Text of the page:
Then comes Eric the ‘Scrapyard Bard’ from AJ City (Ajegunle) who would seem to have made a pact with hunger and poverty from as young as seven. When his mother left, his father promptly married another wife. This would shatter every dream of normalcy Eric and his siblings would nurse. His friend would suggest the Olusosun dumpsite as the new goldmine for poor and desperate folks like Eric. Like most Lagosians, Eric had plied the world of babalawos for solutions to his poverty problems. But Eric, who has his sight set on making it big in music, finds the idea repulsive, but with the unrelenting poverty gnawing at him, he eventually gives in. But that’s where he would hit some sort of gold; his singing talent would set him up to meet the BBC crew that came to film the infamous Olusosun dumpsite. While the powers that-be would eventually raise bedlam over the filming, Eric gets a measure of musical reprieve from his dumpsite druggery. He travels abroad, begins to sing in bars and clubs, starts a foundation and the upward climb from the rock bottom of poverty. He hasn’t quite hit it big yet, but he’s surely on the ascent.


For Uju, it’s ‘God’s Energy’ in her aspiration to climb from one big level to the next on the ladder of wealth that would put her in the big league. She’s already high up in the echelon of the oil industry, but it’s human nature to aspire for more. The late prophet T.B. Joshua is her spiritual father. When Joshua invites her to receive a message from God about her next level elevation (God will make you the centre of your world), she ignores the obstacles in her path, and ploughs ahead. But something goes wrong at the last minute, and she’s at the verge of bankruptcy because her oil well is drilled the wrong way. Down and out, she turns to her God, who would reverse her misfortune overnight in a dream where she’s pointed in the right direction. Now, she’s buying up an apartment yet to be built in Eko Atlantic City at a whooping USD$1 million! Her God is certainly a very big God!

Then there’s Fatai ‘The Overlord’, a Lagos’s quasi-aristocrat who though born poor, discovers he is a prince with a title that an Ifa oracle would pronounce. This sudden elevation, however, comes with a cost. It means he would do battle with rival royal families with similar claims to Ajah, the land on which his ‘Olumegbon’ title covers. In Lagos, land ownership tussle is not only won in the courts of law; resorting to physical fights, armed with thugs and magic, is often the unofficial way. But even with this, the ‘Olumegbon’ finds more than his match in his opponents. Land does not only pre-date man, it also outlasts him. Yet the tussle remains just as the land remains.


And then comes ‘Noah’s Lagoon’ to which Cocks approximates the biblical Noah and his great flood that consumed humanity ancient times. However, in ‘Noah’s Lagoon’ whole communities living on the fringe of Lagos’s humanity is up for scrutiny – Makoko, that watery community that pokes its head over the Lagos Lagoon overlooking Third Mainland Bridge, is a fascinating, forgotten habitation that Cocks dredges up in Lagos Supernatural City. Like Maroko of its ancient look-alike, Makoko however survives government’s Maroko demolition treatment and still stands proudly on its stilt foundations stuck deep into the watery belly of Lagos Lagoon. A boy named Noah, who would be among the very first to be educated from that watery enclave, turned out the biblical Noah who would stave off the floods of government’s demolition that would have consumed Makoko to make way for Oniru-like prime property for the rich. But Noah’s school, the tourist haven Makoko turned out to be, and the charity interests that Noah’s school elicited would be the saviour of his community perched on the edge of water.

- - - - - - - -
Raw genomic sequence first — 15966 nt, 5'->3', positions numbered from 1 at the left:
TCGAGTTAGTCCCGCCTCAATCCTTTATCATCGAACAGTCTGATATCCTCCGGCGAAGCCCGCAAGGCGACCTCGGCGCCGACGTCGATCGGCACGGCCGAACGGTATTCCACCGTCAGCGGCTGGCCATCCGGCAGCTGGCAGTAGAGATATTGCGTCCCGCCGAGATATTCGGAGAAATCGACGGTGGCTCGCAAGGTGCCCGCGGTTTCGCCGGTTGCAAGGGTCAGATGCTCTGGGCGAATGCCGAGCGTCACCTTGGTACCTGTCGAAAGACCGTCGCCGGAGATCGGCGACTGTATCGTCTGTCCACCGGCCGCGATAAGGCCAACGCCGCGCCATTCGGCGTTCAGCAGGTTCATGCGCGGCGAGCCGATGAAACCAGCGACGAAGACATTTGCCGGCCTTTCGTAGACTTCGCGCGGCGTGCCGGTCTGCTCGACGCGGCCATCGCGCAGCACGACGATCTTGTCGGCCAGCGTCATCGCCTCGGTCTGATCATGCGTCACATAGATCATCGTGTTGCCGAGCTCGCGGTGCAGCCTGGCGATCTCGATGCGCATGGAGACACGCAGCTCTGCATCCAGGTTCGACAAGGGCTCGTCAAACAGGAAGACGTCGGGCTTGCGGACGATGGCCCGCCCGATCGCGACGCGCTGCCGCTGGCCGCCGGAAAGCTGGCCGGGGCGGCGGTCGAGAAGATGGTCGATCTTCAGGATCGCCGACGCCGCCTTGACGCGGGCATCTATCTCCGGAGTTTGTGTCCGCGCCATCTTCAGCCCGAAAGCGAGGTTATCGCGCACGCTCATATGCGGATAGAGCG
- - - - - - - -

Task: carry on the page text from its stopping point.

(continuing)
And of course, there’s ‘The Ajah Woman and the River Goddess’ world of Kemi whose conflicted loyalty to her Osun goddess and her ties to Islamic faith would clash, with the traditional goddess of her ancestors losing out in the contest between home-grown and imported faiths. Her foreign god trumps her native one in the stiff contest for her soul.


Cocks would perhaps tell his journalistic truth when Eric’s wife asks him what he expected Lagos to be as a way of understanding the inscrutable gaze of the foreigner: ‘It (Lagos) was better than I expected, even more fun. But then people from outside can have a fixed idea about Lagos if they’ve not been.’


Four years’ stay in Lagos, and several trips back and forth later would give birth to Lagos Supernatural City. Cocks’ white man’s gaze is unmistakable in its jaundiced focus in spite of his faithful narrative. After setting up Uju as coming from good family stock, Cocks delivers the classical European caveat: such ‘good stock’ upbringing could have amounted to nothing if the white man had not arrived Uju’s Nigeria and Africa to ‘pacify the primitive tribes of the lower Niger,’ as Chinua Achebe aptly puts it in Things Fall Apart: